A motorbike accident transformed me from junior lawyer coaster to driven CEO

Ahead of ‘Why the legal profession needs people who see the world differently’, Fletchers chief Ed Fletcher recalls how a spinal cord injury gave him a clarity that would change the course of his career

EdFletcherHandBike

It’s normal for students who come into the legal profession to lack focus. Many are incredibly bright, but because they are young and still haven’t decided which areas of law they like, that edge is missing a little bit. On top of that they are going through this massive personal stage of development as young adults, so there is a lot to be wrestling with there. And quite understandably, it takes them a while to settle into their professional lives. I was the same.

Before starting my training contract at Fletchers, which then was a high street firm, I studied law at Aberystwyth, where I was a stalwart of the first XV rugby team. I then did my Legal Practice Course (LPC) in Chester. Like most new lawyers fresh out of their training, I was probably slightly pompous, a little bit in love with all the wig and gown symbolism of the legal profession, and just generally coasting.

Then, when I was one year qualified as a solicitor, I severed my spinal cord in a motorbike accident and my life changed. For a time I obviously had to deal with the initial trauma of the accident and spending six months in a rehabilitation centre. But when that subsided, this fire lit under me. For the first time I had a clarity about what I wanted to do with the rest of my life.

I had actually already been doing serious injury work, tentatively developing a specialism representing people who had been in motorbike accidents like the one I was to be in. But I suppose I hadn’t fully committed to it yet. Now, though, I had this new layer of empathy for my clients alongside an extra level of determination that remains with me to this day.

Meanwhile, the industry was changing. It was 1999 and Lord Woolf had just been commissioned to write his Access to Justice reports. Civil litigation was, as the Law Society Gazette would later put it, “too slow, too expensive, too uncertain and too adversarial”. We were on the cusp of a whole new era in which law firms’ costs and style of serving their clients would come under massive scrutiny — first under the Woolf Reforms and then subsequently the Jackson Reforms and the Legal Aid, Sentencing and Punishment of Offenders Act (LAPSO).

For me personally, with my drive to give the best possible representation to seriously injured clients, this was a huge opportunity. Out went any lawyerly pretensions and in came a determination to help my clients — or, better still, customers, because that is what they really are — get from A to B. For Fletchers, the possibilities were also massive to shape itself as an organisation that understood its role as an enabler rather than some kind of self-important end point.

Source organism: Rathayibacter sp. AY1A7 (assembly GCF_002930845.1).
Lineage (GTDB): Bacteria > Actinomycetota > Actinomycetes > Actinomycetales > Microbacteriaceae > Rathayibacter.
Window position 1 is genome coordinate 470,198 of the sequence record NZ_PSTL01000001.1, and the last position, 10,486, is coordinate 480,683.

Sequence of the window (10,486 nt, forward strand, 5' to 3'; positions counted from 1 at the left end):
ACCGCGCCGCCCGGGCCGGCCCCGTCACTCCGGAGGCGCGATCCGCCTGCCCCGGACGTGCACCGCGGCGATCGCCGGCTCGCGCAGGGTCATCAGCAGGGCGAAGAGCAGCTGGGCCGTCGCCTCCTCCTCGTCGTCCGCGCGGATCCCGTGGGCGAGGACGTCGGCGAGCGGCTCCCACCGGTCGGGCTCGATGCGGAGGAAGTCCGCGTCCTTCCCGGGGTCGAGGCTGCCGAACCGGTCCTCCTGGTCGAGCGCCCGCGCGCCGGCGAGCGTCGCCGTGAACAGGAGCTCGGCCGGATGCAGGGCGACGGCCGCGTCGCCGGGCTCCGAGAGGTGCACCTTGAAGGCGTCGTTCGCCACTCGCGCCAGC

And we seized the chance — early and with both hands. Within 15 years we went from being a high street firm in Southport to the biggest medical negligence law firm in the country.

As an ambitious lawyer in my late 20s and early 30s doing work that I felt huge passion for, this was exactly where I wanted to be. By embracing conditional fee arrangements, policies of ensuring that the right level of fee-earner deals with the right part of the process, and innovations in IT, we not only grew rapidly, but, most importantly, we gave our customers a better level of service. All the time, it has kept coming back to this battle to meld technical legal brilliance with sophisticated processes.

Along the way, aside from the stuff about following your passion and not being caught up in the lawyer bubble, perhaps the most important lesson I have learned is to not be afraid to make big decisions. That’s something I’d like to tell my younger self: as long as no one is going to die, go for it! And normally if something feels right in your gut, it’s going to be OK. That has been the case with our decision in 2007 to become a limited company, and with our move five years ago to take control of our own advertising and marketing.

Now, having stepped back from fee-earning work six years ago to focus on running the business full-time as chief executive, one of the key parts of my job is conveying that willingness to be bold to our young staff. Too often in life people feel shackled by the choices they think they are expected to make. But without pushing boundaries there is no innovation. My main challenge now is to set those boundaries at a level that allows people not to be scared to take the calculated risks that continue to drive the business forward.

Ed Fletcher is the chief executive of Fletchers, the UK’s largest medical negligence law firm. He will be speaking next week at ‘Why the legal profession needs people who see the world differently — Legal Cheek live, with Lord Neuberger’. Apply for a free ticket to attend here.

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6 Comments

Lord Lyle of the Isles

what is the most sexiest and misandrist comment he has made?

I’ve tried my very best and I can’t see any at all

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Not Amused

The comment complaining of misandry is a pithy critique of Proudman.

The earlier comment called Ed Fletcher sexy. The logic of Proudman’s argument would mean that comment was sexist. Note it was also as close to being ‘in the workplace’ as the comment she took issue with. It also exposes the sexist assumption that only women receive compliments based on looks as untrue.

One of the ways of demonstrating Proudman is wrong (or of testing her theory) is to apply her logic to other situations. When we do so we expose the incoherency of her argument.

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